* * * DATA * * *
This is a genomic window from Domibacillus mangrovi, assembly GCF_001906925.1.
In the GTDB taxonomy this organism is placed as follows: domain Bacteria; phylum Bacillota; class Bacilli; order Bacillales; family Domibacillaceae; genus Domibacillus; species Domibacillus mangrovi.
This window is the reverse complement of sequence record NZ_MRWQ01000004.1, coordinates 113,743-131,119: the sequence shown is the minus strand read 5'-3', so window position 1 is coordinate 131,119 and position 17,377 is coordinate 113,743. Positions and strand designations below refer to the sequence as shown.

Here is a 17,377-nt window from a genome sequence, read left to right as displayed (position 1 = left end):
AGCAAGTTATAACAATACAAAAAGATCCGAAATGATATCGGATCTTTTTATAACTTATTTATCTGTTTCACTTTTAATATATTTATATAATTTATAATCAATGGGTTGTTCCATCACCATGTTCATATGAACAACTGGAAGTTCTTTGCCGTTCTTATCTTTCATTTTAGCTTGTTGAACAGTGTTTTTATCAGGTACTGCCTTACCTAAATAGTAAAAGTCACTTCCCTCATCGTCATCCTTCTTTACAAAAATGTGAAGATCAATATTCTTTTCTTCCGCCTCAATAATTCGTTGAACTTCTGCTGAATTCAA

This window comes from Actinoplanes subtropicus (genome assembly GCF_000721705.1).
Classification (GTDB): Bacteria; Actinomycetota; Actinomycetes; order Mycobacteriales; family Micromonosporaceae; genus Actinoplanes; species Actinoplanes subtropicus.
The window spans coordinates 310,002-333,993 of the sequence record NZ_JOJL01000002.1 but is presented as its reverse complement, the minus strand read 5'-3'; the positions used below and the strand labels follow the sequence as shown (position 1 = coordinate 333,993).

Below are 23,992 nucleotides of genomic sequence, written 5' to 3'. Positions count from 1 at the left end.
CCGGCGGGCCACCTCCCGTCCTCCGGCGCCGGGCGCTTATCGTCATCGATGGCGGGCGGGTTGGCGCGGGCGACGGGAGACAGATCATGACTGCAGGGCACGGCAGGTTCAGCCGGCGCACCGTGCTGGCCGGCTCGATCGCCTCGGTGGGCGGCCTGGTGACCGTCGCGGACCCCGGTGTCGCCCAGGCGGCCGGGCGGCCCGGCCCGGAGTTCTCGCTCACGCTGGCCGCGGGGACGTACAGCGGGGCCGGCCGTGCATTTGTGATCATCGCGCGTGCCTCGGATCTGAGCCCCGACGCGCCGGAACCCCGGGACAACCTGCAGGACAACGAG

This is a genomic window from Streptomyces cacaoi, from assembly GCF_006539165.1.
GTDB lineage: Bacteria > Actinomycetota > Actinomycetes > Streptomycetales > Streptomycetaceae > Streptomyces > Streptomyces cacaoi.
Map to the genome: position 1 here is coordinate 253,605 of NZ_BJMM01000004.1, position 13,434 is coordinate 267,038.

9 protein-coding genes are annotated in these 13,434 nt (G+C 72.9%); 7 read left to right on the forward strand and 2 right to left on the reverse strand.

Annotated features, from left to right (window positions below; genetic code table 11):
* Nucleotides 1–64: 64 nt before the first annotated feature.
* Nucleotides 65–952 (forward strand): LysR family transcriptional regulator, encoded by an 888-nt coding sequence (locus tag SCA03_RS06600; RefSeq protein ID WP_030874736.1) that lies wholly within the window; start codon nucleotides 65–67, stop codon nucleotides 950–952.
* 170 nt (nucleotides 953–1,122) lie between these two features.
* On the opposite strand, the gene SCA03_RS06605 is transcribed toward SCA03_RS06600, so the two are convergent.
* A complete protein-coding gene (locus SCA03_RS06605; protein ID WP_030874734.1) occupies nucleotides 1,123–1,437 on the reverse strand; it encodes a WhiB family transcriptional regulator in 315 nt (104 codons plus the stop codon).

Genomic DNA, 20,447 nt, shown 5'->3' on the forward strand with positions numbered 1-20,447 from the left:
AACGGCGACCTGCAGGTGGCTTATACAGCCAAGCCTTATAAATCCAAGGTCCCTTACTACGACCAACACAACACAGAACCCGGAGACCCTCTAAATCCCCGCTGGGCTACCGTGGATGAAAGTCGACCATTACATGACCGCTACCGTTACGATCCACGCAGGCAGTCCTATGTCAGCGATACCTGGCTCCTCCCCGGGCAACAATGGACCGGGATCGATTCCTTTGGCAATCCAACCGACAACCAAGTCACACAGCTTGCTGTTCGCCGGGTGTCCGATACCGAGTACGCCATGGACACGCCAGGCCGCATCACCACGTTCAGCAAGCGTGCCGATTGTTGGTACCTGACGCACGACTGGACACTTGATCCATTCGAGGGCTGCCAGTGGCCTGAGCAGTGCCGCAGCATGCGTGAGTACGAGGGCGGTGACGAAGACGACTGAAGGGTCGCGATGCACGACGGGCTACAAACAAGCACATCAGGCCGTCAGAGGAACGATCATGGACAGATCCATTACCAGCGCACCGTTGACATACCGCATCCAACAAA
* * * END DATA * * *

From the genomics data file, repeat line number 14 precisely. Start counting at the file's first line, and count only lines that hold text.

9 protein-coding genes are annotated in these 13,434 nt (G+C 72.9%); 7 read left to right on the forward strand and 2 right to left on the reverse strand.